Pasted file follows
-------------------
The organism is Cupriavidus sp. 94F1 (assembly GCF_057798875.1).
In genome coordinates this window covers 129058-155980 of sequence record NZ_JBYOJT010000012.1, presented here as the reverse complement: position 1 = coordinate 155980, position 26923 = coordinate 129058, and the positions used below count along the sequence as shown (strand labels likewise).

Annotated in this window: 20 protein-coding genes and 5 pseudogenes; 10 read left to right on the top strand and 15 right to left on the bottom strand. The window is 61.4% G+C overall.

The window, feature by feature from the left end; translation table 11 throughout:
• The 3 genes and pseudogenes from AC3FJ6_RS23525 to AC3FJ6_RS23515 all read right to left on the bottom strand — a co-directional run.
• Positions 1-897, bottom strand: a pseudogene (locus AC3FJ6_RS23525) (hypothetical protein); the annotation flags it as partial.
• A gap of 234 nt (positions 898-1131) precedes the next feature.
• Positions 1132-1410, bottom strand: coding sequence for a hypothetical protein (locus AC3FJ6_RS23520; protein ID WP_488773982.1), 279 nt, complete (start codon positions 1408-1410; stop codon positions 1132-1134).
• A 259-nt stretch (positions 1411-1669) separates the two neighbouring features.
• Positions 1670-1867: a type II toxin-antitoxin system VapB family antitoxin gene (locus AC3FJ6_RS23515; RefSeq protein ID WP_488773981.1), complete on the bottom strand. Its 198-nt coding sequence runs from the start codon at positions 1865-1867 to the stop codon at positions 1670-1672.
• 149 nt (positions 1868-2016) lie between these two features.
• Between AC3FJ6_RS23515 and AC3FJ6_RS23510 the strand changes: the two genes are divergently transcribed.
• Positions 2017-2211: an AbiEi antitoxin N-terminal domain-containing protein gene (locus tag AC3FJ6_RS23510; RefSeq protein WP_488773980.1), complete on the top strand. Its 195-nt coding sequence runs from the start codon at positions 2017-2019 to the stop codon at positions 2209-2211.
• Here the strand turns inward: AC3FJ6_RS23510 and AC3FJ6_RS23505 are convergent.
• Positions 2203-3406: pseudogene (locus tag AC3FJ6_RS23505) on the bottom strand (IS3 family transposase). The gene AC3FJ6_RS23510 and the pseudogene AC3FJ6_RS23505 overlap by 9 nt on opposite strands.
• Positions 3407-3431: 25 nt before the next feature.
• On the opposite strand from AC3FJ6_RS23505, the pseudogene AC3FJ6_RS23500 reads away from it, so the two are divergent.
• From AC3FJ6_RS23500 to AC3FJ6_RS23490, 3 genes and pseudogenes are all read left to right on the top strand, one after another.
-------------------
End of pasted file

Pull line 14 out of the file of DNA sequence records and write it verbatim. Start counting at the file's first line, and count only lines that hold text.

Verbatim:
• Here the strand turns inward: AC3FJ6_RS23510 and AC3FJ6_RS23505 are convergent.